The role of the G-Protein-coupled receptor, GPR17, in paediatric diffuse intrinsic pontine glioma

  • Katie Frances Loveson

Student thesis: Doctoral Thesis


Pediatric diffuse intrinsic pontine glioma (DIPG), an incurable, aggressive childhood malignancy, arises in a region- and age-specific nature. The underlying pathophysiology suggests dysregulation of postnatal neurodevelopmental processes causing aborted cell differentiation. The cell of origin is as yet unclear, but recent data suggests an oligodendrocytic lineage. This is supported by the over-expression of transcription factors such as Olig1 and Olig2 in 80% of DIPG cases. Results from in-depth bioinformatics and principal component analysis (PCA) of genes involved in brain development and DIPG led us to explore GPR17. GPR17, an orphan G protein-coupled receptor has been identified in a number of physiological and pathological processes, such as oligodendrocyte differentiation, spinal cord injury and brain injury. Bioinformatic analyses of publicly available mRNA datasets (GSE26576), indicated a significant up-regulation of GPR17 in DIPG patients compared to normal brainstem and normal brain . PCA analysis shows GPR17 clusters closely to Olig1 and Olig2. GPR17 expression was confirmed in cell lines (VUMC-DIPG-A, VUMC-DIPG-08 and SU-DIPG-IV) at the mRNA level using RT-qPCR and the protein level using Western blot, IHC and Flow Cytometry.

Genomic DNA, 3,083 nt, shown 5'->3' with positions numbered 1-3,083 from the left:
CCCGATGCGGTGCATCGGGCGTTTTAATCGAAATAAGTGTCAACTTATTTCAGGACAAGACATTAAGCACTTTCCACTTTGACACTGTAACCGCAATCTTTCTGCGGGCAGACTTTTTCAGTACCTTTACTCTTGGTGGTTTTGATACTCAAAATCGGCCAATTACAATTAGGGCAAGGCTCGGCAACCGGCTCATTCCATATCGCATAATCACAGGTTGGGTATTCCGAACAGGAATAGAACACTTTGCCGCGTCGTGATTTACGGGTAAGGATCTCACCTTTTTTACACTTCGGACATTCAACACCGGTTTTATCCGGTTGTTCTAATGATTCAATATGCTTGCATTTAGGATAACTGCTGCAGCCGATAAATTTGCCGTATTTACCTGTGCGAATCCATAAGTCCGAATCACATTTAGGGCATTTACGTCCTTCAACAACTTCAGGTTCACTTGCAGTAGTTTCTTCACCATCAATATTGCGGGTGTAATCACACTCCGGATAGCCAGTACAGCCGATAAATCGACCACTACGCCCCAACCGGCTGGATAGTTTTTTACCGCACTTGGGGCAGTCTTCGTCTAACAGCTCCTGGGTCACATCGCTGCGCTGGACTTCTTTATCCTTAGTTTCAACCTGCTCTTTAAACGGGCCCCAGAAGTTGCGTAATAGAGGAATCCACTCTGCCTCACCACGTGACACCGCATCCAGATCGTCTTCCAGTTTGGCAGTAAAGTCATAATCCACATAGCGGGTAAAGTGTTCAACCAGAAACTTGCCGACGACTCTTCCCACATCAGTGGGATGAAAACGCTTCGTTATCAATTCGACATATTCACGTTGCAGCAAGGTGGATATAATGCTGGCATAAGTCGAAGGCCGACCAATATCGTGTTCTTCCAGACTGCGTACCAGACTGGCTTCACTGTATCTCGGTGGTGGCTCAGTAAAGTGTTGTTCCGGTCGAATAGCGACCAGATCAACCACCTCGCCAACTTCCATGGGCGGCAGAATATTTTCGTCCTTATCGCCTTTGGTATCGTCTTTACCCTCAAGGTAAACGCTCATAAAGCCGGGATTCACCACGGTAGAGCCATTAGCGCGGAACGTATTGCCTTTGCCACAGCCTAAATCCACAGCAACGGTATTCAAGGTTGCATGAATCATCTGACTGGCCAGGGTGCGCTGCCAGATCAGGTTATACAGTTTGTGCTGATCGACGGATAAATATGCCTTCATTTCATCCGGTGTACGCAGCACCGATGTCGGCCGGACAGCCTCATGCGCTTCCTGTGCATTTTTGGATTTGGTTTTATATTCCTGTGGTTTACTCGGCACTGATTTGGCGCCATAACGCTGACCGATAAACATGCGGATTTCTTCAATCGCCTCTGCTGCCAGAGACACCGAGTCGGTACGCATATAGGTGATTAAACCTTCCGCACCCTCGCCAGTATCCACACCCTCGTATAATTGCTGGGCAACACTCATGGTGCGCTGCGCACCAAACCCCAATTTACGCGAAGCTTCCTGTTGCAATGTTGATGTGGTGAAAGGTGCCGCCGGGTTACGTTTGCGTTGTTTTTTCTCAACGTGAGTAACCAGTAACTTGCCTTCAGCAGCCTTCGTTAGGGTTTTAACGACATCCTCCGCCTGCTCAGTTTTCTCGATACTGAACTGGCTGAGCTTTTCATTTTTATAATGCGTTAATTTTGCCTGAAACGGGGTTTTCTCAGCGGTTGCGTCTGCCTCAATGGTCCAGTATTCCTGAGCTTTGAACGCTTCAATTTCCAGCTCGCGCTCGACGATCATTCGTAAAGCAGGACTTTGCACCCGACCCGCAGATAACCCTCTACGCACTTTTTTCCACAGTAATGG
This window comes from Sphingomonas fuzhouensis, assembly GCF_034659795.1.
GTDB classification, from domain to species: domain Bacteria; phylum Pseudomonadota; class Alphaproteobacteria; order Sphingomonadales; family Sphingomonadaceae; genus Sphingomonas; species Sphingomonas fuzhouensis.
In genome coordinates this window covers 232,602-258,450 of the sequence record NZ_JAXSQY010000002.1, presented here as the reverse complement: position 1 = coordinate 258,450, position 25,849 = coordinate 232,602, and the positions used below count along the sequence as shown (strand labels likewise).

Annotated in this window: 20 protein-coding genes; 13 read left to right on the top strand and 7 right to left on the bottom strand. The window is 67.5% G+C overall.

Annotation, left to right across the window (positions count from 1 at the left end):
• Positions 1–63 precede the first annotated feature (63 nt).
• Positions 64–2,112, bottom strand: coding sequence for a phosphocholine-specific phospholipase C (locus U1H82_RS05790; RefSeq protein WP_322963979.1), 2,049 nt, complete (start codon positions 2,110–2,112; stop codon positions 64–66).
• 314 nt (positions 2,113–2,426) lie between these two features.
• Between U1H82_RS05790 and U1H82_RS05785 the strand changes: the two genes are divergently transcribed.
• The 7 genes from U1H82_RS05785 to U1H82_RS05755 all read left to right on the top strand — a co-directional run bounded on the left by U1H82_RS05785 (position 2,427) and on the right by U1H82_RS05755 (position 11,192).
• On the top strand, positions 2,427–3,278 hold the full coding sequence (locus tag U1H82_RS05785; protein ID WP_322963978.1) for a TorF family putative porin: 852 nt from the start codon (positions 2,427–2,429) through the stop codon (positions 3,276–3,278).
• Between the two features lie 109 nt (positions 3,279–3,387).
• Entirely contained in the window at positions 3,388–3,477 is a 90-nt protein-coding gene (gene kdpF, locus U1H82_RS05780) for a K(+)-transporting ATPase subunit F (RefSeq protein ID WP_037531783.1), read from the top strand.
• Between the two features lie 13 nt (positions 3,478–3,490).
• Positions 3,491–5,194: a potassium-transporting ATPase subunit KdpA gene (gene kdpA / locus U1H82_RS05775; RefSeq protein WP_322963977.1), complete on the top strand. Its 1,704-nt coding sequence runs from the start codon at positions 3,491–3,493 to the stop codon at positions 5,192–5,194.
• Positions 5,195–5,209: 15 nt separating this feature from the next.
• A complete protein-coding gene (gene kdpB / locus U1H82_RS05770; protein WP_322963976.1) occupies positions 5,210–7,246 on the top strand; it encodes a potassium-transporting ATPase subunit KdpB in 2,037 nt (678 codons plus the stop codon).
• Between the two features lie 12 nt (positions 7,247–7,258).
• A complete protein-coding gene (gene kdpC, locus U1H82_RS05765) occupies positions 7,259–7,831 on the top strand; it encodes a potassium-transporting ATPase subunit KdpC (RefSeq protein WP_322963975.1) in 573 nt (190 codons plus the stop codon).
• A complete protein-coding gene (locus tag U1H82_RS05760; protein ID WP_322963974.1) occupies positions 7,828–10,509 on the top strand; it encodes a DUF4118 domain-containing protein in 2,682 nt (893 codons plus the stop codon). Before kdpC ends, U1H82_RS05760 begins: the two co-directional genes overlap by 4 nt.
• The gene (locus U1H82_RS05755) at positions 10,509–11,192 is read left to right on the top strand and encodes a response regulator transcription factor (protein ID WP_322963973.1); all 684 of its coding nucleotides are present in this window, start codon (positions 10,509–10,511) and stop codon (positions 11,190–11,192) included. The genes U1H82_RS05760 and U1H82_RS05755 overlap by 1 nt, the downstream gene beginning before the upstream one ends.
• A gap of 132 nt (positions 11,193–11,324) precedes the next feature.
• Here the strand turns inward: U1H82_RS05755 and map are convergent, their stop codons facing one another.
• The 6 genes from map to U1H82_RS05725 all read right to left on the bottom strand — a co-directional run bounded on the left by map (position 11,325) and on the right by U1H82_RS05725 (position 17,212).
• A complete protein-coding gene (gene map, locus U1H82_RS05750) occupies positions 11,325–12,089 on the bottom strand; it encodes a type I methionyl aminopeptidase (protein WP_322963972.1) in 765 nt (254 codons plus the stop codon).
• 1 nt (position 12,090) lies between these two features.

To understand the role of GPR17 in our DIPG cells, we used HAMI3379, an experimental drug identified as an antagonist for GPR17 has been shown to work via blocking GPR17 and promote oligodendrocyte development. Treatment with HAMI3379 causes a reduction in GPR17 expression, mRNA and protein, resulting in a change in cell morphology, an increase in O4 and nuclear localisation of CREB. This resulted in a reduction in sphere size, cell motility, cell velocity and self-renewal capacity. When DIPG cells had pre-treatment with HAMI3379 in combination with known cytotoxic agents, there was a decrease in cell viability compare to cytotoxic alone.
In conclusion I have provided data to support my hypotheses that GPR17 is over expressed by DIPG cell lines and by altering expression levels using a small molecule agonist (MDL 299,51) and antagonist (HAMI3379). The result included altered cell genotype and phenotype. The inactivation or blocking of GPR17 caused the DIPG cells to be more sensitive to potential therapies.
Date of AwardAug 2019
Original languageEnglish
SupervisorHelen Fillmore (Supervisor)

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